Radio silence from coroner as Kirra inquest mystery remains
THE Queensland Coroner has continued its refusal to explain more than four years of delays behind the inquest into 27-year-old Wolvi mother Kirra McLoughlin's shocking death in July 2014.
Previous questions put to the Coroner's Court of Queensland, including why it took 21 months to tell Kirra's mother Alison Russell and Sunshine Coast lawyer Peter Boyce that "competing work priorities" had effectively shelved Kirra's case, went unanswered earlier this month.
The CCQ also didn't respond to queries about why it took until August last year to begin obtaining an "expert report" on Ms McLoughlin's case and receive it by December, as well as the average time it took to receive, grant and begin an inquest.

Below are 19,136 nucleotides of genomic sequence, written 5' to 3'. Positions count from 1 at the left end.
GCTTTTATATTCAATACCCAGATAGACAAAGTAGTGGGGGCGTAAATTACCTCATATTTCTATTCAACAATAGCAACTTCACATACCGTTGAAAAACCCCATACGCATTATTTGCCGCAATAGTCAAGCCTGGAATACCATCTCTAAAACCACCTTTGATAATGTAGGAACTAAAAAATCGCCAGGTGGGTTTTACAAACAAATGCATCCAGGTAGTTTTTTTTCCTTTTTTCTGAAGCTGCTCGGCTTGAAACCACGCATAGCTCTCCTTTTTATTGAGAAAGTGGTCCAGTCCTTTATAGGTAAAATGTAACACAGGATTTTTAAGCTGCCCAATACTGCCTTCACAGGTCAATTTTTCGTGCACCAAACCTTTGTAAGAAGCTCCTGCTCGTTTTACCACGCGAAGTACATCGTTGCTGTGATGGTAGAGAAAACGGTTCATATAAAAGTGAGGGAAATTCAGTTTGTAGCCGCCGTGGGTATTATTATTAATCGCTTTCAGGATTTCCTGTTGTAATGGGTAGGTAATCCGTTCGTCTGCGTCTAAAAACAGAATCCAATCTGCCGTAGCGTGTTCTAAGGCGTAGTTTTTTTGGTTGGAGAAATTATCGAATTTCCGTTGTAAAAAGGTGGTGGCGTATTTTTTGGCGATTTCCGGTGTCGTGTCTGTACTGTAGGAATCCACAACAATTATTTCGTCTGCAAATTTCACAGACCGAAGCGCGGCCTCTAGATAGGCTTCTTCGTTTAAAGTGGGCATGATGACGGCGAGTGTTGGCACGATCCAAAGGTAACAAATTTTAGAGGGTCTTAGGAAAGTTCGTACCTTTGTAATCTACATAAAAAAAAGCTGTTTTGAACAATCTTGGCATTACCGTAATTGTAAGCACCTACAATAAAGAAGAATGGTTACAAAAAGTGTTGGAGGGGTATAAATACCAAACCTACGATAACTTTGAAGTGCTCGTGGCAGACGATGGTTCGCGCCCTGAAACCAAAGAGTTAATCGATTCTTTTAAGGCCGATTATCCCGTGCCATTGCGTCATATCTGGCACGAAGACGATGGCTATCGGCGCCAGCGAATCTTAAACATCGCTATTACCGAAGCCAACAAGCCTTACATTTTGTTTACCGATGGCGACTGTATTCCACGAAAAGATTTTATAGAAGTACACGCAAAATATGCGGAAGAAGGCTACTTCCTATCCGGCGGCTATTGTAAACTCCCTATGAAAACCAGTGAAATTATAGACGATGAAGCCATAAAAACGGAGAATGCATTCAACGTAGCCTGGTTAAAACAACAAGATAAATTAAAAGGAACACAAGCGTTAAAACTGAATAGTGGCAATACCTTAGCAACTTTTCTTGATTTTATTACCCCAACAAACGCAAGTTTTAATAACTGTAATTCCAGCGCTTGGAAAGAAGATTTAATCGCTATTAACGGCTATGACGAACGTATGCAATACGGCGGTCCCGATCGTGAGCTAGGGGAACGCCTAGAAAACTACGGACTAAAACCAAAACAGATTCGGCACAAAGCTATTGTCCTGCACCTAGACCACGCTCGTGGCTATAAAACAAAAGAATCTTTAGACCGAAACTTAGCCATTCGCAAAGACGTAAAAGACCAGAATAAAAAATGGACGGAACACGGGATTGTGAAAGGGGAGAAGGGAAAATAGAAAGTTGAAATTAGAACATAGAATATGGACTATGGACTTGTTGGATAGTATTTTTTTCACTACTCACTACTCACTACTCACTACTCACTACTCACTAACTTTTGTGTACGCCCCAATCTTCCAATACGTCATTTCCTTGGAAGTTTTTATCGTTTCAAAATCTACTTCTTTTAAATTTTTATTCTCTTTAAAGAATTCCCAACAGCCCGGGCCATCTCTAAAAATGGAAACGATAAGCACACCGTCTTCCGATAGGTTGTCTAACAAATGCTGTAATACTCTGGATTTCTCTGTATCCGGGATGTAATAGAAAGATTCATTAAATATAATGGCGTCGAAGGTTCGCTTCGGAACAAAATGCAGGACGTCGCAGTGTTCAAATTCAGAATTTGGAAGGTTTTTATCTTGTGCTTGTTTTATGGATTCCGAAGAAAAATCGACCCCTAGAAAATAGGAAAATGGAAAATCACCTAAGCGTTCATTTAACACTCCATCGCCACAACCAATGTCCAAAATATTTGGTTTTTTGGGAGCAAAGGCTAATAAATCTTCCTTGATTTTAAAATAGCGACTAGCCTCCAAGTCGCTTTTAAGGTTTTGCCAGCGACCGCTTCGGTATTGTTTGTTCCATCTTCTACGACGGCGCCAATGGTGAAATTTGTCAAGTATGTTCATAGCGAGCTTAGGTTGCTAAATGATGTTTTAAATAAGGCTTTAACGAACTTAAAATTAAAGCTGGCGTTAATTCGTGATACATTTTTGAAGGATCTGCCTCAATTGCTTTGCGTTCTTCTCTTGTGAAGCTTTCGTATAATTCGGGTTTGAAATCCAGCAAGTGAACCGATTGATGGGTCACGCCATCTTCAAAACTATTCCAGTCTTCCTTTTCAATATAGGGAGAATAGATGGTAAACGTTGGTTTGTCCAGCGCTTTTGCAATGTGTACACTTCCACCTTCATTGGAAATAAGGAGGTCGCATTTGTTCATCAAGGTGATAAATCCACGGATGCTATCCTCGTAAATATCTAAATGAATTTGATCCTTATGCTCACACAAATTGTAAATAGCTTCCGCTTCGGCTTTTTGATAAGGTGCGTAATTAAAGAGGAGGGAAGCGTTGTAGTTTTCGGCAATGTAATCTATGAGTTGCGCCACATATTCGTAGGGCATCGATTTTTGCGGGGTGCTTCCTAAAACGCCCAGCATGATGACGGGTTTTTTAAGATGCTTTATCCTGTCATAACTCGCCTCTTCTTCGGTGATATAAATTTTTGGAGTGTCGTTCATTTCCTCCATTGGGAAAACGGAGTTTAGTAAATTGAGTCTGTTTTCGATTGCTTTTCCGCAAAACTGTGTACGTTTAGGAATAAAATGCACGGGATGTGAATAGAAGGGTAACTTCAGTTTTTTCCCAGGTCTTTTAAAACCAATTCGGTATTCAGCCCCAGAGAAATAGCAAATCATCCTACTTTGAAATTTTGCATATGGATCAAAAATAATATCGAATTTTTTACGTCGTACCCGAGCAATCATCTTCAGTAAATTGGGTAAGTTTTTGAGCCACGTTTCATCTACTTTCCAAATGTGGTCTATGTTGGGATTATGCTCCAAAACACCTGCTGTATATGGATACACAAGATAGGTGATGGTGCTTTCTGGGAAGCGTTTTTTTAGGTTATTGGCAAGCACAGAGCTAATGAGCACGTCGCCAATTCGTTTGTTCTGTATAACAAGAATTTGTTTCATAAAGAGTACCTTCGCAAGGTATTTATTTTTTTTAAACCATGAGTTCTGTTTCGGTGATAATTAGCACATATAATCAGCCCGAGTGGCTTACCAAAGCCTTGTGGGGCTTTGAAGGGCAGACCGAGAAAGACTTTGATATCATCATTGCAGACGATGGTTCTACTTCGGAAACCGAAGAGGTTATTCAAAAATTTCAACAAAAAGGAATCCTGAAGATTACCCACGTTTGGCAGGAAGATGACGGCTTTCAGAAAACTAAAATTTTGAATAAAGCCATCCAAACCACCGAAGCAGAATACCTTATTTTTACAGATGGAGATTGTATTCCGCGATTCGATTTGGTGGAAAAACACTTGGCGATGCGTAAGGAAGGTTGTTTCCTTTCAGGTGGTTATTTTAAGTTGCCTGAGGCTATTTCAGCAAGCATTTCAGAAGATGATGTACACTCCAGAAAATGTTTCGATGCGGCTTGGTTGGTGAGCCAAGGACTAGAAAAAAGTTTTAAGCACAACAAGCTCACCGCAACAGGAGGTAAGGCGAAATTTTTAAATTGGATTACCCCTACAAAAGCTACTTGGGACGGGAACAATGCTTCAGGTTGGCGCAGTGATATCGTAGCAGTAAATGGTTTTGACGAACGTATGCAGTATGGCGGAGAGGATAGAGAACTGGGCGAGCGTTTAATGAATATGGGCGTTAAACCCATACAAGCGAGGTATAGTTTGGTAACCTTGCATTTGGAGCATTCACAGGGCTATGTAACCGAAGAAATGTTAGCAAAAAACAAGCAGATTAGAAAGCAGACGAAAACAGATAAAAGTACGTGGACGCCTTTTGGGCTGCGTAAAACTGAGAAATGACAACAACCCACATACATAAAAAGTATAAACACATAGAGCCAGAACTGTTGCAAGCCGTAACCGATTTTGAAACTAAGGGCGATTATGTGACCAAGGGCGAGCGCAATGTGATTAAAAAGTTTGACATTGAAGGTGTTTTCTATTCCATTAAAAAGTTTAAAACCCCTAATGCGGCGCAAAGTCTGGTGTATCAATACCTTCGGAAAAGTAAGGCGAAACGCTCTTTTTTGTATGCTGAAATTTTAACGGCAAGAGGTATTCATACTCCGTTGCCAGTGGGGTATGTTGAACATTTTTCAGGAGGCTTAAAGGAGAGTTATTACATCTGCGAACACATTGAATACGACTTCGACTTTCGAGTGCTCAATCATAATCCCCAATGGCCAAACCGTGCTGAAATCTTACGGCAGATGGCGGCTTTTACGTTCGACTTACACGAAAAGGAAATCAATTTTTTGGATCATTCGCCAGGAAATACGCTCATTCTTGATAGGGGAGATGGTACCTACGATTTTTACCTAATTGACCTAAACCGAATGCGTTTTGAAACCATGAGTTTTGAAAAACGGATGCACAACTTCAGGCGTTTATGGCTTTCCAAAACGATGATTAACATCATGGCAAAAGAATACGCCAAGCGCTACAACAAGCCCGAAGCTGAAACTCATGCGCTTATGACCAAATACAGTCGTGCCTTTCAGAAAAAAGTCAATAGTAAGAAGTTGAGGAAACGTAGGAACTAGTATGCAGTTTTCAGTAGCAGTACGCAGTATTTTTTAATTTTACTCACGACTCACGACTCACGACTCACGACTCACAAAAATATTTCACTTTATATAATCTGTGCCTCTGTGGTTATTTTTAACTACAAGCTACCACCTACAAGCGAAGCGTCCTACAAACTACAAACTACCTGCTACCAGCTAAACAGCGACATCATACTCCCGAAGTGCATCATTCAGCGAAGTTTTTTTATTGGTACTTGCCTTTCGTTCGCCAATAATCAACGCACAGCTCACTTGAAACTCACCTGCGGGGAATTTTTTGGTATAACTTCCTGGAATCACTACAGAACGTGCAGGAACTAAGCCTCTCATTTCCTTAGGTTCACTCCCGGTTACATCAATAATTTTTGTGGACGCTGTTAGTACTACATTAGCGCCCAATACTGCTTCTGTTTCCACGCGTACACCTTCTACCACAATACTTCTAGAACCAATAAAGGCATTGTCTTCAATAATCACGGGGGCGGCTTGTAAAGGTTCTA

The CCQ also could not provide an estimate for the date of the inquest itself, which was granted in May, instead simply stating it "will proceed".
When asked how questions about the inquest process would compromise the investigation, the CCQ said: "It is not appropriate for the particulars of the investigation to be released to the media. The legal representatives for the family are being kept informed of the status of the investigation as it proceeds."
Kirra's autopsy report showed 105 "signs of recent injury", and medical records indicated her cause of death was brain damage due to a lack of oxygen and blood flow.
Her inquest was granted one month following the debut of Beenham Valley Road, a locally-produced true crime podcast made about her that has since accumulated over 300,000 streams and landed in the iTunes national top five.